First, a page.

A few days ago here on Futurisms, commenter Kurt9 made an interesting point: “The idea that our cutting-edge science, particularly radical life extension, is incompatible with current social regimes comes from you guys, not from us transhumanists.” In one sense his statement is not true at all; plainly, for all he might disagree with their vision of the future, there are transhumanists (and no few of them) who are talking about global changes that would render current society and politics as obsolete as the human beings that constitute them. If, as many transhumanists believe, we are Singularity-bound, it is no stretch to conclude that current society and politics would disappear — after all, do human beings today organize our lives like our lemur-like ancestors? Yet some advocates of hyperintelligence would say that the gap between humanity and posthumanity will be even greater than that one.
Still, Kurt9’s point is true in the sense that it reminds us that relatively few transhumanists have bothered to think very deeply about the political consequences of the changes they advocate. They may, as per the above, lay out the premises, but indeed leave their critics to draw the conclusions. Nick Bostrom says a few soothing words in the “Transhumanist FAQ,” and James Hughes makes some very near-term policy recommendations in Citizen Cyborg. There are some ongoing discussions of the rights of sentient beings, and Simon Young takes a stab at a “neuropolitics,” but barely achieves a flesh wound. I’d welcome being shown otherwise — please feel free to make suggestions in the comments — but so far as I can tell, transhumanism awaits its John Locke, its James Madison, its Herbert Croly, or even its E. J. Dionne.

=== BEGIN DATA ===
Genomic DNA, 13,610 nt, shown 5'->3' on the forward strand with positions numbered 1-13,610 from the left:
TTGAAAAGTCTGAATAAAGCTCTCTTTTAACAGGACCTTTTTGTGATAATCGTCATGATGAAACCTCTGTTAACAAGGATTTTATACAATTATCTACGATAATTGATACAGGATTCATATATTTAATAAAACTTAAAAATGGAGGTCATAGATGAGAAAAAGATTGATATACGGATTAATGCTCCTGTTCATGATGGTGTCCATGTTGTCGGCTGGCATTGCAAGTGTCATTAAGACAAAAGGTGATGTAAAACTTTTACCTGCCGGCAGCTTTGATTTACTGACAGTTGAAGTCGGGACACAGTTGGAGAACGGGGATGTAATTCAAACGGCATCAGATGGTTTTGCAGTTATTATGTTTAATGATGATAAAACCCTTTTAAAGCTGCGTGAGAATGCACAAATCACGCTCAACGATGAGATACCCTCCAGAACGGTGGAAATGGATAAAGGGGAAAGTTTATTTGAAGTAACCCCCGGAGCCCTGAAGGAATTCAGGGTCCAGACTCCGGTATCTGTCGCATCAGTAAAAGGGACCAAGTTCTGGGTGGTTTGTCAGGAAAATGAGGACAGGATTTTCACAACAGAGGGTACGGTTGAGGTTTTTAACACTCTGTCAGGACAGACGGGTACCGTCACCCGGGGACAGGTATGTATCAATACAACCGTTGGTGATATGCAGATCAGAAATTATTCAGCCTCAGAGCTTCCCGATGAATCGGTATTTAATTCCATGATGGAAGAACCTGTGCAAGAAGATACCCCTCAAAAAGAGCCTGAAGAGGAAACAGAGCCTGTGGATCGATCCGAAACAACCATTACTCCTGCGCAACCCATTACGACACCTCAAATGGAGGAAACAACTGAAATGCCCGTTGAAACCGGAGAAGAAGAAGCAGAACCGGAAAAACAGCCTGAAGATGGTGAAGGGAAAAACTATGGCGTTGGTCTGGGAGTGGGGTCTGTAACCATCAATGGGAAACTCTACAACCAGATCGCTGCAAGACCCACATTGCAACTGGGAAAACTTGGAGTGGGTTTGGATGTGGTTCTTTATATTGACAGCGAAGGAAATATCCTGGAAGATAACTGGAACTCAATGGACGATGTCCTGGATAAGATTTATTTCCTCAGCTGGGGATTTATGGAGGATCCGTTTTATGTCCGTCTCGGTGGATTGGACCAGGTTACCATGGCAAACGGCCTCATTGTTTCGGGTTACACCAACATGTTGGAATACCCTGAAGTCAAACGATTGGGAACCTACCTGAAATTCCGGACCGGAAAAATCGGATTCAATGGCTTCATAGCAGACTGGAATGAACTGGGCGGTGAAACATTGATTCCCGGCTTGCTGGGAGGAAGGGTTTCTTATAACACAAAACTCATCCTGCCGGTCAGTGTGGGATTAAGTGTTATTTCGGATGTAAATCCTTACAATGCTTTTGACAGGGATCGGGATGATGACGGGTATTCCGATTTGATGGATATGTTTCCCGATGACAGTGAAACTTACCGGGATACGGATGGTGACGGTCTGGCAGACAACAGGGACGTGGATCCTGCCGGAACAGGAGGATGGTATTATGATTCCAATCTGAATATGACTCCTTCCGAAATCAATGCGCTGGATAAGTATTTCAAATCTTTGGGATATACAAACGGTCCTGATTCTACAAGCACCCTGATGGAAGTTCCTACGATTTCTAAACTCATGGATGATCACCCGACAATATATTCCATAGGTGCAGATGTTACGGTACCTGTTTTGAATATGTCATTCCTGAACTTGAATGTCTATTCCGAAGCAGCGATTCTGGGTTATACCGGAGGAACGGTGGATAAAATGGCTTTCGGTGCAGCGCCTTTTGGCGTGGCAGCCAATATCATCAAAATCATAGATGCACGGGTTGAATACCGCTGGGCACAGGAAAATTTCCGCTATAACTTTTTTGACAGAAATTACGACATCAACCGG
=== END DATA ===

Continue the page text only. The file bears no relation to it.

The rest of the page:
I don’t think that is an accident. First, it would be perfectly consistent for the kind of transhumanist that Kurt9 disagrees with to think it the height of folly and presumption for us to think we could imagine a good or even adequate organization for a world that mere humans will find increasingly hard to understand. Second, it is consistent with the rather superficial libertarianism which guides so much of transhumanism, a quasi-political theory that leads to the now fashionable contempt for mere politics. Third, it is consistent with the moralism of transhumanism, which amounts to “if you will it, it is no dream.” Thinking too hard about all the ramifications of one’s dreams is not necessarily going to make it easier to follow them. Fourth, this apolitical tendency is consistent with one of the most powerful arguments transhumanists can make against at least some of their critics. If their goals appear utopian, they can point out how many things once thought difficult or impossible to do are now commonplace. To look at all the tradeoffs, compromises, side effects, and unintended consequences of these success stories — which is to say, to look at them politically — would weaken the appeal of this argument. Finally, even if not all transhumanists believe that the future they desire is, strictly speaking, inevitable, a great many seem to feel that history is on their side. Theirs is not a revolution that needs to be made politically, it just needs to be born.
But sooner or later, transhumanists will have to face up to politics. The tensions within their own movement suggested by the likes of Kurt9 will require it, not to speak of external critics. As the followers of Marx found out, you can only hide behind the direction of history for so long; sooner or later somebody has to start thinking about who is going to take out the trash.
But have you considered that it is people like you who continue to write these articles that gives (the transhumanists that Kurt9 disagrees with) the firepower they need? So.. stop it already :-).
– a transhuman
I knew you were going to makes these points and, believe it or not, I agree with them. The difference between you and me is that you place credibility with the whole AI/uploading scenario and I do not. Hence, my disregard for its relevance to political discussion.
Here's a link to a slide show describing what we really can expect in the next 20 years.
SENS-style radical life extension is probable as is some form of fusion power (yes, there are enough start-ups working on fusion now that is is likely that one of them will be successful). Even without the fusion, we still have Thorium-based fission power as well as fusion/fission hybrid power.